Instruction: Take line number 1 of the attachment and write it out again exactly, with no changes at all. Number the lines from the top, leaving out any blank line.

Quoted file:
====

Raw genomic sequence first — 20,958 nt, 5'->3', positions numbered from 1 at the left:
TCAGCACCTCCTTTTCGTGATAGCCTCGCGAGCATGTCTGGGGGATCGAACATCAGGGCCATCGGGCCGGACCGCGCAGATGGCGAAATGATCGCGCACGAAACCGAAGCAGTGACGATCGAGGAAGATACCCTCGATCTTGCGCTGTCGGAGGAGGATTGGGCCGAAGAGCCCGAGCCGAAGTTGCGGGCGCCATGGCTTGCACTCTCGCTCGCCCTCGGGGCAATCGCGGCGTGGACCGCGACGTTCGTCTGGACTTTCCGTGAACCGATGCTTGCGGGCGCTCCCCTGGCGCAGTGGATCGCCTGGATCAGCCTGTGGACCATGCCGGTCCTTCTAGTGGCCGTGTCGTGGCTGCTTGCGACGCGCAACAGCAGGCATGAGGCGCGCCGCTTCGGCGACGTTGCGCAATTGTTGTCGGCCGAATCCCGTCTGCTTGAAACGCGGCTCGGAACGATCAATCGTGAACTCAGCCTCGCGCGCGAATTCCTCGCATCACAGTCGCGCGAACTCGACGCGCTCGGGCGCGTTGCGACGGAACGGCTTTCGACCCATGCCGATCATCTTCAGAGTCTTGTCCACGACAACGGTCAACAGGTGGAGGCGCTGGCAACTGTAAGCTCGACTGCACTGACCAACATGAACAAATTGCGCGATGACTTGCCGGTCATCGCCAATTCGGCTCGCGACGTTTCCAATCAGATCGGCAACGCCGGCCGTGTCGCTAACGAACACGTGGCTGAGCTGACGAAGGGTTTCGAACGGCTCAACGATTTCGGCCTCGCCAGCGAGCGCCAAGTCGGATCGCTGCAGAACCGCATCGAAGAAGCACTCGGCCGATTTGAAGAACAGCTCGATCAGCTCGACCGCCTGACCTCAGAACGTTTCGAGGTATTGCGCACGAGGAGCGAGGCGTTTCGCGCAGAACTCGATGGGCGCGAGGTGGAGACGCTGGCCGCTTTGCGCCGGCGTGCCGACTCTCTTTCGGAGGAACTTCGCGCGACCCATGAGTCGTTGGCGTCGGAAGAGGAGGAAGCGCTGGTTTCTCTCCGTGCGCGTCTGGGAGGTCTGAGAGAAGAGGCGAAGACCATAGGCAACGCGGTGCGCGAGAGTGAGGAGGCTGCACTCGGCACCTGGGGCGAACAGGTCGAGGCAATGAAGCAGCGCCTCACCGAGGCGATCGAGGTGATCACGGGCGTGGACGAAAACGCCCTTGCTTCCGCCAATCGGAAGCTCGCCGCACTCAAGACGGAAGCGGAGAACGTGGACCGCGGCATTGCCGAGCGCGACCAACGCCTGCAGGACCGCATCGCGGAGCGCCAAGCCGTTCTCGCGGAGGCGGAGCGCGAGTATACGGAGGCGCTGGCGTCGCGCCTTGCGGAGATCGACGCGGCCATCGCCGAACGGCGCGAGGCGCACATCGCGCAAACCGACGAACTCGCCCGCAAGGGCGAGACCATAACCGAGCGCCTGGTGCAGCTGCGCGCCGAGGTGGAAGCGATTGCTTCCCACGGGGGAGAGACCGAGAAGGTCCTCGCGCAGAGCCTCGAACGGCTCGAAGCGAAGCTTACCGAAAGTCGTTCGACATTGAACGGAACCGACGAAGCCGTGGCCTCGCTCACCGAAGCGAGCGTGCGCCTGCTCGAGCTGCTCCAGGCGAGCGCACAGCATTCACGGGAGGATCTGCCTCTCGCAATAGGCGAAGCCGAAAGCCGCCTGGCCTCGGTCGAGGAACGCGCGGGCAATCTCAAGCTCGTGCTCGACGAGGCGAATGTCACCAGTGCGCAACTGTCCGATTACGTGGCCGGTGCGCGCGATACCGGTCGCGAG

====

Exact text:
Raw genomic sequence first — 20,958 nt, 5'->3', positions numbered from 1 at the left: